Do violent games train us for violence? Drawing on social psychology and cognitive science, Simon Penny examines the “ethics of simulation.”
Asymmetries between event time and play time interest Mizuko Ito, who asks “How do you answer the door to get a pizza to nourish your flesh-and-blood body when you are in the middle of life and death online combat?”
Markku Eskelinen reiterates the bounds of ludology.
Are actors really acting when they’re characters? How about characters - can they really act? Richard Schechner asks twice.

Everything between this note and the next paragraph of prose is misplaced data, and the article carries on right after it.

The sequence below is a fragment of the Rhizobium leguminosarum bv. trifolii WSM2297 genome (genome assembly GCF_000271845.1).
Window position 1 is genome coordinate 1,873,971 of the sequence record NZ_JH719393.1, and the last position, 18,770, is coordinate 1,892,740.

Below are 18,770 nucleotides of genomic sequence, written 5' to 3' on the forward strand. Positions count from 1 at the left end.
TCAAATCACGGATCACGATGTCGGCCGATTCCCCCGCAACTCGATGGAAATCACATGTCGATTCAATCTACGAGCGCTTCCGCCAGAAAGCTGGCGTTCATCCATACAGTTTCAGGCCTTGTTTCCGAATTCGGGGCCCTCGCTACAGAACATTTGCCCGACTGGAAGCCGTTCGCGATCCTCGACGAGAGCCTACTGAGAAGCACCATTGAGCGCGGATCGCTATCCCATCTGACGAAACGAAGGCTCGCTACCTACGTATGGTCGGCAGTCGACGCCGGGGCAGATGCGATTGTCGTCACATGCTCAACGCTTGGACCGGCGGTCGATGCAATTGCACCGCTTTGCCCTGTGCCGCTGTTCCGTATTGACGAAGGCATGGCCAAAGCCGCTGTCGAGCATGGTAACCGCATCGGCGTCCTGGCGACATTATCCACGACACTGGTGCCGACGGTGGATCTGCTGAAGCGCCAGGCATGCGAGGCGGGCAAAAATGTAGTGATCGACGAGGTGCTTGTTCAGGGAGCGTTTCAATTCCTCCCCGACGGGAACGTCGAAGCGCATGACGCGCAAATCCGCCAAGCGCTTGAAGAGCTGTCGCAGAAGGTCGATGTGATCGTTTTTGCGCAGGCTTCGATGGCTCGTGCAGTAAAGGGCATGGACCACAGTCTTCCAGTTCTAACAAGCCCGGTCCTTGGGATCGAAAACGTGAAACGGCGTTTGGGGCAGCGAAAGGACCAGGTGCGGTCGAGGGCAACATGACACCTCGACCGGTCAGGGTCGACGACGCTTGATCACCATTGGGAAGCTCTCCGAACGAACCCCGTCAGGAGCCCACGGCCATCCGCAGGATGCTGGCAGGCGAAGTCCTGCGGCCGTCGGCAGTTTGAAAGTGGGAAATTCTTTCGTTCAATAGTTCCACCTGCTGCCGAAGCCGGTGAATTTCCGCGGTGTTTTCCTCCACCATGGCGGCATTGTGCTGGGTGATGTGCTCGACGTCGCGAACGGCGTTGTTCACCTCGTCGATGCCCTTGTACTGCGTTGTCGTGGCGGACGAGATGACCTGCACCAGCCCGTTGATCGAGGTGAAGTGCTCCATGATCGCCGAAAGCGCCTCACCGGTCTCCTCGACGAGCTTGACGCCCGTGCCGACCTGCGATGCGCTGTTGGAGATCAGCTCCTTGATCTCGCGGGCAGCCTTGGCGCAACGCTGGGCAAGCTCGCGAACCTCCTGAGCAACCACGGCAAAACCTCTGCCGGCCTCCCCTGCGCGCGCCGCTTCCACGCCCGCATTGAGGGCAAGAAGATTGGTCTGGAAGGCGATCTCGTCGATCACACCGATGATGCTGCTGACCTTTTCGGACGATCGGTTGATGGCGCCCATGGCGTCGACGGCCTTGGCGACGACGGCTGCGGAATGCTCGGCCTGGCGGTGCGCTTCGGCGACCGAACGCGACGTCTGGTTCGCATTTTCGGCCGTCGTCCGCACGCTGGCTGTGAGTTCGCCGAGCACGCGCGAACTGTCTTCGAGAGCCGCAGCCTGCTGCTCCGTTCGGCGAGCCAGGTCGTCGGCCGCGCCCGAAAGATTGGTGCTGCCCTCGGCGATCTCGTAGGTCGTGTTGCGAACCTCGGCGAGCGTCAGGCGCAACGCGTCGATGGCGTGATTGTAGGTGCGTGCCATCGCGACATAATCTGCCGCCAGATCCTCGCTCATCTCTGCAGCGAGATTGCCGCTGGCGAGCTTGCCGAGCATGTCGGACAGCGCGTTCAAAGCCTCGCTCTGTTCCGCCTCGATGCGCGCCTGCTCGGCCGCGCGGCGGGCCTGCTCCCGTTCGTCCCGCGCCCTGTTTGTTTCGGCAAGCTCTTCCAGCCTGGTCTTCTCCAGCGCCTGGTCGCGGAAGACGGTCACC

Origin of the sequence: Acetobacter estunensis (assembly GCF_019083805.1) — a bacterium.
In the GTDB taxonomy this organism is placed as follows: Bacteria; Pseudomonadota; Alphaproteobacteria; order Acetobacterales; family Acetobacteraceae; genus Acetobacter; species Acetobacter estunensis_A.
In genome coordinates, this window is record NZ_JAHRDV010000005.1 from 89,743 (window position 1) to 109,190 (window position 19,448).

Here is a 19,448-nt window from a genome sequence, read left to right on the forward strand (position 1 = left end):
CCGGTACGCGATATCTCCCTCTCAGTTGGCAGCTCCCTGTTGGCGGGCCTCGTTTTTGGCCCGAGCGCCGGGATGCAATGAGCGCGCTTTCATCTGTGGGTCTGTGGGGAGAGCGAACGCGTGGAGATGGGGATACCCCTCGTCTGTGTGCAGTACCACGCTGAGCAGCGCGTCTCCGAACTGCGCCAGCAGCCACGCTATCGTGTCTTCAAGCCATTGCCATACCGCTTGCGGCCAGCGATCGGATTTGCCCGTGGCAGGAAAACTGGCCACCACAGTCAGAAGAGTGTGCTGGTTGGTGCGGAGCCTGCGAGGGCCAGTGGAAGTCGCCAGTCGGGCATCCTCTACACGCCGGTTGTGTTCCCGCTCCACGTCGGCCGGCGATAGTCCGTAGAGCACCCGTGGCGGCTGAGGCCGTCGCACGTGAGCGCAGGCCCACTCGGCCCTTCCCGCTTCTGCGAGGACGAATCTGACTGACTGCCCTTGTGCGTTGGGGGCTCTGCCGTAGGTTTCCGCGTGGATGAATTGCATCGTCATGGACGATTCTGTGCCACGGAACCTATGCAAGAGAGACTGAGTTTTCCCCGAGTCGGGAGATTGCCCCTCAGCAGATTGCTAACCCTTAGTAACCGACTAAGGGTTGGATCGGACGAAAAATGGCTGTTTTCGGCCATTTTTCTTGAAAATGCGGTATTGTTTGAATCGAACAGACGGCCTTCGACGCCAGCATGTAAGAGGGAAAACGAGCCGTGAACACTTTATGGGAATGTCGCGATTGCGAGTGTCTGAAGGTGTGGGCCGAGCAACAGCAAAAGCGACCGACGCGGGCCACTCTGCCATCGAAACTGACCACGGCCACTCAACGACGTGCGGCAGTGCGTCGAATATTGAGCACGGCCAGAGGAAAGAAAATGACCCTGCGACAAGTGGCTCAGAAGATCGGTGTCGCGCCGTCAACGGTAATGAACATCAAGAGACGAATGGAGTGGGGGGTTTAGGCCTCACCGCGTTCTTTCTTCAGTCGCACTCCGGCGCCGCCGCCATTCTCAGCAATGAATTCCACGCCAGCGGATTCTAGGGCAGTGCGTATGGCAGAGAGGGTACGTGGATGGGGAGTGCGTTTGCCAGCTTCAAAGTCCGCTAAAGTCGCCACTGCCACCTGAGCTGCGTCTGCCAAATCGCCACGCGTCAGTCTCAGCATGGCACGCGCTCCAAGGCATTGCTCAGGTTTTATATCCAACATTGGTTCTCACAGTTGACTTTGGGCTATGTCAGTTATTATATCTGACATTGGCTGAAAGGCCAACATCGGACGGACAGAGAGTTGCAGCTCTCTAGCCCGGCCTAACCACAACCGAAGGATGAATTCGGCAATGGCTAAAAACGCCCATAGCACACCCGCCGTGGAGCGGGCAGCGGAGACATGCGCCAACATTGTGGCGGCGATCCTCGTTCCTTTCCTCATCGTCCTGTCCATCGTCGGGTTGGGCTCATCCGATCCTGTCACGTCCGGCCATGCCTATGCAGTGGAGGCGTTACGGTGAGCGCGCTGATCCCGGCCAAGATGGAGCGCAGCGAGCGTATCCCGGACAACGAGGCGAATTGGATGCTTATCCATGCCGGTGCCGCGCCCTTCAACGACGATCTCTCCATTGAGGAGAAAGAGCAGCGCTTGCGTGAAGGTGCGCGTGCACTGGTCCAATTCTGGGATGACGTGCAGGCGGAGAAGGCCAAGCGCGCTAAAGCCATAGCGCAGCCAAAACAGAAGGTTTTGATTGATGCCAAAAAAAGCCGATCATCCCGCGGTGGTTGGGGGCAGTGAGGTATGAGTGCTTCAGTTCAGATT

Eric Zimmerman whips “four naughty concepts” into disciplinary shape.
It’s “Game Time.” Here in section four we see what the dynamics of time and space have to do with the games people play.
Jesper Juul maps the “flow” state of gameplay onto innerspace and elsewhere.
Chris Crawford considers Zimmerman’s definitions.
Jesper Juul suspects that things will remain unruly: big-budget, “cinematic” games will nose out experimental ones.
Celia Pearce’s position - anti-isolationist, but also anti-colonialist - derives from her understanding of “the unique properties of games themselves.”